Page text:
Turkish baths in London

Wimbledon Theatre, The Broadway

This is a single frame, printer-friendly page taken from Malcolm Shifrin's website
Victorian Turkish Baths: their origin, development, and gradual decline

Visit the original page to see it complete—with images, notes, and chronologies

Original page

Wimbledon Theatre Turkish Baths

4. The Turkish baths

But, taking everything into consideration, what remains of the original Turkish baths is quite remarkable.

The walls of all the rooms and the staircase are faced with white glazed bricks, with a green glazed brick double dado at about hand height. The floor, seating shelves, and walls of the plunge pool are also faced with white glazed bricks, and the room floors are of terrazzo.

Like the shampooing slabs, the seats in the hot rooms were originally of marble but these were also removed at some stage by a previous occupant. In the restored baths, the original benches have been given new tops to support cushions. Tables and additional seats have been fitted so as to optimise the use of the available space and adapt it to fulfil its new function. The rectangular hot room has a bar and a booth for a DJ.

Perhaps the most radical alteration has been the installation of tables and chairs on the floor of the plunge pool. Some might object to this, but it seems to me that this is far better than boarding them over and hiding them again.

And if the idea of having a drink in the middle of a plunge pool seems strange, it is hardly new; in 1892, a civic dinner to mark the opening of new public baths in Southampton was held with the guests seated at tables on the floor of the women's swimming pool.

Turkish bath enthusiasts will surely appreciate that new fixtures (like, for example, the handrails) have not been made to look as if they are of the same period as the original baths, but stand out immediately as modern functional necessities.

On the other hand, when items have necessarily been removed from an area, it is not immediately obvious that a now cosy alcove was originally a shower.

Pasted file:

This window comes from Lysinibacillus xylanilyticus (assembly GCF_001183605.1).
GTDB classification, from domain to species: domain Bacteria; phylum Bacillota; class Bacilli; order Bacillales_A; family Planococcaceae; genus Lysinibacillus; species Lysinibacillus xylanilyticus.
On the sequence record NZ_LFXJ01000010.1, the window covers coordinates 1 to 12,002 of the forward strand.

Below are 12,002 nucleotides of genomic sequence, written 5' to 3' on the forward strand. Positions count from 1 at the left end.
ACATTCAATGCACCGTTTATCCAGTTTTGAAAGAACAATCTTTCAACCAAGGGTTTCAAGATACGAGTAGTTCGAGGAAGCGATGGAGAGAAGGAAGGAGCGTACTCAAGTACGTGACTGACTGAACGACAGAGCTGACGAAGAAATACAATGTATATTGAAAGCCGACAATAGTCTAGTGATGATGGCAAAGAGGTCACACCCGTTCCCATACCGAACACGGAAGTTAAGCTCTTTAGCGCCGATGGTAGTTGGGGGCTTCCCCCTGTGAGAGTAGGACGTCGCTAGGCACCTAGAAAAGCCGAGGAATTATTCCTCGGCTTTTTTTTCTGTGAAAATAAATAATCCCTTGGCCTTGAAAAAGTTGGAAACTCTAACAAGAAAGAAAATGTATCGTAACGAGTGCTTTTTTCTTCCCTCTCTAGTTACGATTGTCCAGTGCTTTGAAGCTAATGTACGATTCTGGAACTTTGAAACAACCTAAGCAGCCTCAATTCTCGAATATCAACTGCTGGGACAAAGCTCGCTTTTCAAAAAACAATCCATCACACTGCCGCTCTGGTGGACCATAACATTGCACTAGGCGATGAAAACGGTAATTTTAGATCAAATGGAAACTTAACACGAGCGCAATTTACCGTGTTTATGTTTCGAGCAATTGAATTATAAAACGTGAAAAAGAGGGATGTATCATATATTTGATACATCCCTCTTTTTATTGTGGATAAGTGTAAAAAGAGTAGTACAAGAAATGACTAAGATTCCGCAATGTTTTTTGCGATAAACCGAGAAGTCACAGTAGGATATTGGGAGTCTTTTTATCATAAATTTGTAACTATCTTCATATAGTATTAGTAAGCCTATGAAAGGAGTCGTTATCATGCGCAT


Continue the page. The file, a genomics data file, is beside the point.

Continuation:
For more than six decades, no one has thought to restore the old baths as part of their business plan—or if they did, they must have been dissuaded by the cost. We must be grateful that so much of this unique Turkish bath can be seen once again.

This page reformatted 29 October 2018

Thank you icon

Tijen Selim O'Reilly

Steve Sotiriou

Mike Lyas

The original page includes one or more enlargeable thumbnail images.
Any enlarged images, listed and linked below, can also be printed.


Shower area before restoration

Second hot room before restoration

Plunge pool before restoration

Terrazzo floor

First hot room after restoration

Second hot roomafter restoration

Through the hot rooms to the bar

Tiled tiered seats in plunge pool

The old pool ladder

Tiered tiled seats

Relaxing in the restored showers

Top of the page

Other Turkish baths in London

Logo

Victorian Turkish Baths: their origin, development, and gradual decline

 
Home pageSite mapSearch the site

Comments and queries are most welcome and can be sent to: 
malcolm@victorianturkishbath.org
 
The right of Malcolm Shifrin to be identified as the author of this work
has been asserted by him in accordance with the Copyright, Designs and Patents Act 1988